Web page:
Some Peace Movement
Where are Germany's peaceniks now?
Jun 26, 2006, Vol. 11, No. 39 • By JEFFREY GEDMIN
It's not the first time I have wondered about Germany's real peace activists. Speaking of mass murder, I walk by the North Korean embassy nearly every day in Berlin. It's a stone's throw from my apartment in Mitte near Friedrichstrasse. Although North Korea is the last Stalinist regime on earth, and is building nuclear weapons while starving its population to death, I've not seen a single concerned citizen from the peace movement with a sign or a flower before the embassy's entrance. Meanwhile, the number of protests here calling for an end to the slaughter in Sudan stands by my count at about zero. Still, Iran should be a no-brainer. Or so you would think.
The German peace movement has always been antinuclear. Iran wants the bomb. The peace movement loves the U.N. and international law. Tehran defies the International Atomic Energy Agency. The peace movement condemns the "arms race." When Iran goes nuclear, Saudi Arabia, Egypt, and Turkey will also want the bomb. The peace movement cherishes human rights. The mullahs stone women to death. The peace movement is modern, multicultural, and secular. President Ahmadinejad believes in the Hidden Imam and relishes a good clash of civilizations. The peace movement likes peace. The Iranian leader has called for a U.N. member state to be wiped off the face of the earth.
Okay, it is tedious to state the obvious, but the German peace movement--always the largest, most vocal, and best organized in Europe--is once again exposed as a farce and a fraud. During the Cold War it thrived on anti-Americanism and a good dose of Soviet bloc support. In the '80s, for example, East Germany's secret police helped finance the work of "Generals for Peace," a group of eight former NATO generals opposed to the stationing of NATO missiles in Western Europe. These included the lover of Petra Kelly, the desperate, strident young woman who helped start the Greens. Kelly and General Bastian killed themselves in an apparent suicide pact in Bonn in the fall of 1992.
The peace movement was back in top form recently when George W. Bush said he would compel Saddam Hussein to comply with U.N. resolutions. In Berlin, half a million people took to the streets (their counterparts were out in full force across Europe and in the United States, of course, too). Teachers in Berlin let students out of school to march for peace. The churches were there. So were the trade unions. At night there were candlelight processions at the Brandenburg Gate. It is hard to remember any of these folks lifting a finger for the good people of Iraq before or since. I recall a few dozen lonely souls protesting here against Saddam Hussein.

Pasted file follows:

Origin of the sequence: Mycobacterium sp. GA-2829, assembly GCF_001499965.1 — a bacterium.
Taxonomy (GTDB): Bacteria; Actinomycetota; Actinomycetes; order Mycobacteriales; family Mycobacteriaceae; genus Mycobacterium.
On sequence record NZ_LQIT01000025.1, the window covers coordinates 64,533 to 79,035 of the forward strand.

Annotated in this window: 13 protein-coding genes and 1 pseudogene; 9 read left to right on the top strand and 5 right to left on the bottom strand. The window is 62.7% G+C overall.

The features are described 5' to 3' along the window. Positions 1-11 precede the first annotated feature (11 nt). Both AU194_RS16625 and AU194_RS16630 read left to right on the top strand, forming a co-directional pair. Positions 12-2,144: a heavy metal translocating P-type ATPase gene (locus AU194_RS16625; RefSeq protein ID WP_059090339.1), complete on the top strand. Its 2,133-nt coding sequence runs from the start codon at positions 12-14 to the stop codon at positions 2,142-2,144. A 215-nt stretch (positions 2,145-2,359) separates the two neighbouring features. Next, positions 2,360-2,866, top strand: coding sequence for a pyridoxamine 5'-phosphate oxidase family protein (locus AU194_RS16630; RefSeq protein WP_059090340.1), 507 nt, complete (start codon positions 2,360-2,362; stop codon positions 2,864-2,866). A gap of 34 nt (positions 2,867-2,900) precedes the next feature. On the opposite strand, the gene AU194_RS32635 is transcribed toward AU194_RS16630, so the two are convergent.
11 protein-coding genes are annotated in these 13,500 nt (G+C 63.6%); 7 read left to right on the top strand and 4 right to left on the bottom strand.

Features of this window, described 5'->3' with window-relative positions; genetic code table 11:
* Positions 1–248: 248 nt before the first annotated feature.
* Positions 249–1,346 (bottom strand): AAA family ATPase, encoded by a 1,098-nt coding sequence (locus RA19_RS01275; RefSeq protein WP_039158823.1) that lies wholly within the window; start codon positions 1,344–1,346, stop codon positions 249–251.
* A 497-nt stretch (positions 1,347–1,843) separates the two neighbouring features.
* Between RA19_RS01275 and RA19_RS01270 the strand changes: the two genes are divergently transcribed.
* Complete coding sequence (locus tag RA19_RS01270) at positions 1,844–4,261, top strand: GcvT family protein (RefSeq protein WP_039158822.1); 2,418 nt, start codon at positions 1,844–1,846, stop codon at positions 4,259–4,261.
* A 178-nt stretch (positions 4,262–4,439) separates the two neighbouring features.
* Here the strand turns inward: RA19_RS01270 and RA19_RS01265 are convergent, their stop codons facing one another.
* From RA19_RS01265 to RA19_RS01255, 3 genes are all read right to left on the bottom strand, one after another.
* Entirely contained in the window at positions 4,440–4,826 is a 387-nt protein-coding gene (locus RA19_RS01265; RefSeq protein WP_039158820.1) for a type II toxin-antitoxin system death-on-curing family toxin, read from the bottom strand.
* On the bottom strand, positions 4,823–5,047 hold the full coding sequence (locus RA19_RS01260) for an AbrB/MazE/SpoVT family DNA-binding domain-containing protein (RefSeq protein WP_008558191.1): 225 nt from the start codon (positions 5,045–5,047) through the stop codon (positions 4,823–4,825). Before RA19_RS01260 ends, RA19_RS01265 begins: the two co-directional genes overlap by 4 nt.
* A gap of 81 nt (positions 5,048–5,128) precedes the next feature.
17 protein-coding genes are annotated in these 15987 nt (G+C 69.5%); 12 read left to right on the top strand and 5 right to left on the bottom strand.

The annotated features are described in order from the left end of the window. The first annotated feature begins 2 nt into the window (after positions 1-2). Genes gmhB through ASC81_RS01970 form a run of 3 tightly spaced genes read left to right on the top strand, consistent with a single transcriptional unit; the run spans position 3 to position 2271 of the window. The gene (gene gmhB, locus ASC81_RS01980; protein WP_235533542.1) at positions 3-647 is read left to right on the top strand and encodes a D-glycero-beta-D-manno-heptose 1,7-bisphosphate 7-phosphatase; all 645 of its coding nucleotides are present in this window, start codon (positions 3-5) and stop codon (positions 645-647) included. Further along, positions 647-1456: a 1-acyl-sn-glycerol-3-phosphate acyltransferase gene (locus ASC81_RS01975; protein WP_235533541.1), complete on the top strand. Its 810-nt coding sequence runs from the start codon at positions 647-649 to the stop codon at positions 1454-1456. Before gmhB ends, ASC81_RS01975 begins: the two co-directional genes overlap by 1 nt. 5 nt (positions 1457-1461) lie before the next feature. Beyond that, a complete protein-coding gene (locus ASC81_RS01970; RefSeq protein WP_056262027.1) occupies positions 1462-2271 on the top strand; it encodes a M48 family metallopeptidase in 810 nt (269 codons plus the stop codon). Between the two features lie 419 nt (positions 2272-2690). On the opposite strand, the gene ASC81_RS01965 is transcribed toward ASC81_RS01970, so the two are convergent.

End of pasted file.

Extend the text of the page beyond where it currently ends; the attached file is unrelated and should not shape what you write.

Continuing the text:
And all those banners declaring "No Blood for Oil"? That's always been an amusing bit of shtick. Europe depends on Middle Eastern oil even more than the United States. Saudi Arabia is one of Germany's most important trading partners in the region. Iran is the other. I am waiting for someone from the peace movement to catch on. In 2004, while Gerhard Schröder was still in office, German exports to Iran rose by 33.4 percent (3.6 billion euros). Last year the figure hit 4.5 billion euros. German imports also rose by 35 percent (391 million euros) two years ago, with the first expansion of crude oil deliveries. The former chancellor, now chairman of the supervisory board of Russia's Gazprom--let's call him father of the modern German peace movement--was just named honorary chairman of the German Near and Middle East Association. This is an umbrella group for German industry. And Schröder is now speaking out against sanctions on Iran.
Angela Merkel has been great on Iran. She has not yet sat down to discuss with top industry leaders, though, the impact of possible sanctions on German companies and an ailing German economy. Volkswagen is in Iran. DaimlerChrysler is there. German companies sell the Iranians machinery, production facilities, and electrical engineering products. The German-Iranian Chamber of Industry and Commerce, according to a newsletter of the Iranian German Business Forum, is one of Germany's largest in the world. It tends to the needs of some 1,400 member firms from both countries. But you would think that for the peace movement a little prudence would be in order. You would think that for progressives, human rights would trump profits.